were very helpful and understanding,  as they do NOT take credit cards,  cash
and checks only.  I had enough money for one night at a reduced hiker rate.  I
did figure out that I could buy a money order at the PO with an ATM card and
then use that at the store and lodge.  We were all happy.  By late afternoon
Laguna had fogged over in a biting cold with two feet on the ground and one
more forecast overnight.  The only other north bounder had left yesterday with
a TV crew for San Diego.  I was told he had already peeled on his nose and
necks three times.

The snow came and I laid over the next day,  Wednesday.

Thursday was crystal clear as I hiked down the S-1 at 5am,  beautiful.  No
cars and a light dusting on the plowed road.  It was a winter wonderland.
After 11 miles I crossed I-8 and paralled the same  on the old alignment down
to Boulder Oaks.  I actually picked up the trail at the Cottonwood Bridge as
the trail was flooded from Boulder Oaks down.  The four mile stretch into
Moreno Campground was beautiful after 25 miles of road walking.  My heels were
inflamed and very sensitive from pounding the pavement.  The trail was a
softer respite.  I arrived in time to go to the malt shop for a burger and
shake,  expensive,  but good.

The temps at Moreno were almost 60  with good sun.  I laid on the rocks next
to the backpacker sites  64&65.  They only charge two dollars for these sites,
with showers.  The sunset over the right shoulder of Moreno Butte and the lake
was outstanding.

I did not fly home until Saturday evening,  but did not want to camp along the
last 20 mile stretch.   So on Friday  by 6 am off I went to the border.  The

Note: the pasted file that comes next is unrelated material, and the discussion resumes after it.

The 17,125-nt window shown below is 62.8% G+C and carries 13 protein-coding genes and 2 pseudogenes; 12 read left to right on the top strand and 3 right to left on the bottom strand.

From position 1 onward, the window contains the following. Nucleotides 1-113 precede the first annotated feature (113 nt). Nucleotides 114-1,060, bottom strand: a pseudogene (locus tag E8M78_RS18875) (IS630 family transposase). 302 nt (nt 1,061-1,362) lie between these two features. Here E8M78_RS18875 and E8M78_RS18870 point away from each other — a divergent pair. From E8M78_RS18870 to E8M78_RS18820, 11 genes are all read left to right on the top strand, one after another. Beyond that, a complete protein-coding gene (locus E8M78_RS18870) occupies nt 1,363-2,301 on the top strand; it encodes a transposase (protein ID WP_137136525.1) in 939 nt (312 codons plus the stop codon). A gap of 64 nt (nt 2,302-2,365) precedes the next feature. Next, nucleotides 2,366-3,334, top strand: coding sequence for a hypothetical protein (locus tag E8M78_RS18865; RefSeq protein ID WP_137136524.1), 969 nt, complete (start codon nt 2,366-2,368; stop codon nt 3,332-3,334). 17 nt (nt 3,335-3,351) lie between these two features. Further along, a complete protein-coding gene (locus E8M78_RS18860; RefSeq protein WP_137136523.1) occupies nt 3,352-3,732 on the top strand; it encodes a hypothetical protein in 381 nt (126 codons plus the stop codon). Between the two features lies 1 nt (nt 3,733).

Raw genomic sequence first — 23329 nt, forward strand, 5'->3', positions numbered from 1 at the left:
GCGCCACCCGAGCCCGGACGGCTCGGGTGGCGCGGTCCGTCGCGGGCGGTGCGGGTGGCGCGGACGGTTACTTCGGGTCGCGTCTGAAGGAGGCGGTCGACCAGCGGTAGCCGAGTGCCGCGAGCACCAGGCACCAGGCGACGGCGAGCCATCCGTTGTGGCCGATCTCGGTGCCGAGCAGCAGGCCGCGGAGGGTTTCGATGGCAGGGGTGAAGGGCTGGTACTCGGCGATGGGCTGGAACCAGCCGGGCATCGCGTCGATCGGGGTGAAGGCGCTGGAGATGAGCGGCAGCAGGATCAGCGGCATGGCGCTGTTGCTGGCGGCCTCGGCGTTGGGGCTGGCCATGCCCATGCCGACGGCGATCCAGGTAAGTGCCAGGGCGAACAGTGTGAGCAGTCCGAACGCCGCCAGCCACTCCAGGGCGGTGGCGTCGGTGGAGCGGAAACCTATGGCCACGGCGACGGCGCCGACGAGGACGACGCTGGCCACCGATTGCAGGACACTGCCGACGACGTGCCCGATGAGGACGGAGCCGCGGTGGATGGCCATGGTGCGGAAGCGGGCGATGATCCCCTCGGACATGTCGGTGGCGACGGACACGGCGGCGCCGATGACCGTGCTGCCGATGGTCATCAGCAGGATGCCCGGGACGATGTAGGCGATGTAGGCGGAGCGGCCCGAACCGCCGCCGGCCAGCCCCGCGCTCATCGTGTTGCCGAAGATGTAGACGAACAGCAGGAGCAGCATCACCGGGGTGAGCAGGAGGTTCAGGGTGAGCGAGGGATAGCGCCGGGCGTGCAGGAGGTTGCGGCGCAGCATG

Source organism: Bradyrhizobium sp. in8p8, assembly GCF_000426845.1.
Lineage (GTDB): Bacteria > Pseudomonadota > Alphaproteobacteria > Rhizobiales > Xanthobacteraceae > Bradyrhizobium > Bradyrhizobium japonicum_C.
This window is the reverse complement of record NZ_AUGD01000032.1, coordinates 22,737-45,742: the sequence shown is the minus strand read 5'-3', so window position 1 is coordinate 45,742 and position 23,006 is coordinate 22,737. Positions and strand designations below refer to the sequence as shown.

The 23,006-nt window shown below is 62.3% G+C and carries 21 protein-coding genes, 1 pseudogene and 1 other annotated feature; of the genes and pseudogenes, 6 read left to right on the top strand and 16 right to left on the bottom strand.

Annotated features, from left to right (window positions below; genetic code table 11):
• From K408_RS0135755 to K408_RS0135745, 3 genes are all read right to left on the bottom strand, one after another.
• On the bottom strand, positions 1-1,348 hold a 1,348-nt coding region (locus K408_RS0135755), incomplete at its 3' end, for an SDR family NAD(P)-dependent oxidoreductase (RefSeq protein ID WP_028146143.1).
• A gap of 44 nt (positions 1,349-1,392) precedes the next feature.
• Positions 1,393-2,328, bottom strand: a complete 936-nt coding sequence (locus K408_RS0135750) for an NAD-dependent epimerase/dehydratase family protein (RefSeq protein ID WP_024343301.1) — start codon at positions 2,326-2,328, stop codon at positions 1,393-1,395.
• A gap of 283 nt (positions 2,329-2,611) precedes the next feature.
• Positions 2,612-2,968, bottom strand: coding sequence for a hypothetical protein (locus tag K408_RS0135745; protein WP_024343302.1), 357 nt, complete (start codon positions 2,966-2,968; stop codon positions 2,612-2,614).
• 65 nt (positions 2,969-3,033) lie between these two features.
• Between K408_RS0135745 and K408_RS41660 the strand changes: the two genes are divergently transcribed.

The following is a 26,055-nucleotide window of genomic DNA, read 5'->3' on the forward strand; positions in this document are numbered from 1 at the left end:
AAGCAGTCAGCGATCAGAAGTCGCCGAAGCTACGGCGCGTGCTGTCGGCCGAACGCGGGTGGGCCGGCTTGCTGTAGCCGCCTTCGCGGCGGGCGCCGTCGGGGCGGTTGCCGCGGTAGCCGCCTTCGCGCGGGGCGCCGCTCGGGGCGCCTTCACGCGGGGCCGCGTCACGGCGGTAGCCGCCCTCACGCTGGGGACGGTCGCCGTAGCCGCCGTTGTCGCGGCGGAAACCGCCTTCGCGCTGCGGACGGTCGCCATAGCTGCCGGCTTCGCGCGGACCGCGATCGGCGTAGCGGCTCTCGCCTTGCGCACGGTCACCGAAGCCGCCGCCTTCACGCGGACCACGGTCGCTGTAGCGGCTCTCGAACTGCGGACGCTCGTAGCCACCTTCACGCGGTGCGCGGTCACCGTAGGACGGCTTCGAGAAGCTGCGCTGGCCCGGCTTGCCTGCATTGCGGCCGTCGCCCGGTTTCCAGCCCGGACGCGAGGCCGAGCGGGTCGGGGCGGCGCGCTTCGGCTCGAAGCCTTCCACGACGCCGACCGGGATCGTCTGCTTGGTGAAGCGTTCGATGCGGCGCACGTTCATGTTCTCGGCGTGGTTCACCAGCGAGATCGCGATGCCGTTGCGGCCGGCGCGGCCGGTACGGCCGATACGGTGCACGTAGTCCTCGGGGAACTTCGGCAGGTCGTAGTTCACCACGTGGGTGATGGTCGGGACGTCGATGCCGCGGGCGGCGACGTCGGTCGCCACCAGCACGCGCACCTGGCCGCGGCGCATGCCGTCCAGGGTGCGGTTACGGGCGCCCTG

trail into Hauser Canyon is poorly constructed and eroding badly.  As a matter
of fact the trail  in both directions from Moreno north to Cottonwood Creek
and south to South Boundary Rd. is poorly built and eroding badly from the
heavy rain of recent.  Reconstruction  and re routing of segments is needed.
The remaining trail south is good and enjoyable.  I saw little evidence of
illegals and was told by several locals that the last thing they want is to
mess with us.  Be careful,  but don't worry too much.  I finished at the
border about 3 pm after hiking the afternoon in shorts for the first time!

Overall the trip was not what I expected,  but I was flexible and persevered
accomplishing what I set out to do.


Cous-Cous is a great trail food,  as are Vienna Sausages and beef stick.  I
never professed to be a gourmet.

Gaters,  low ones for sand are nice.

DO the SF Hills in a day  starting very early

A desert hat (foreign legion style) is nice,  Sequel makes a good one.

Carry less food as the appetite doesn't kick in for a few days.  I always
carry too much!

A map of the "area"  (San Diego Backcountry Map) is very helpful for the big

Watch your feet,  stop every hour and take your boots off for a few minutes
and change socks if needed.

Be flexible and enjoy yourself.  I planned to do seven 15 mile days and did
five and one half  20 mile days,  ugh!!  Road walking,  not what I wanted,
but there is something to enjoy in everything we do.

Get a trail angel,  Charlie Jones went way beyond the call to help me and  I
cannot imagine how I could thank him.

I'll be back next year for the next section.

David Craft
Greensboro,  NC

PS-  water was everywhere and should be for some time,  :>).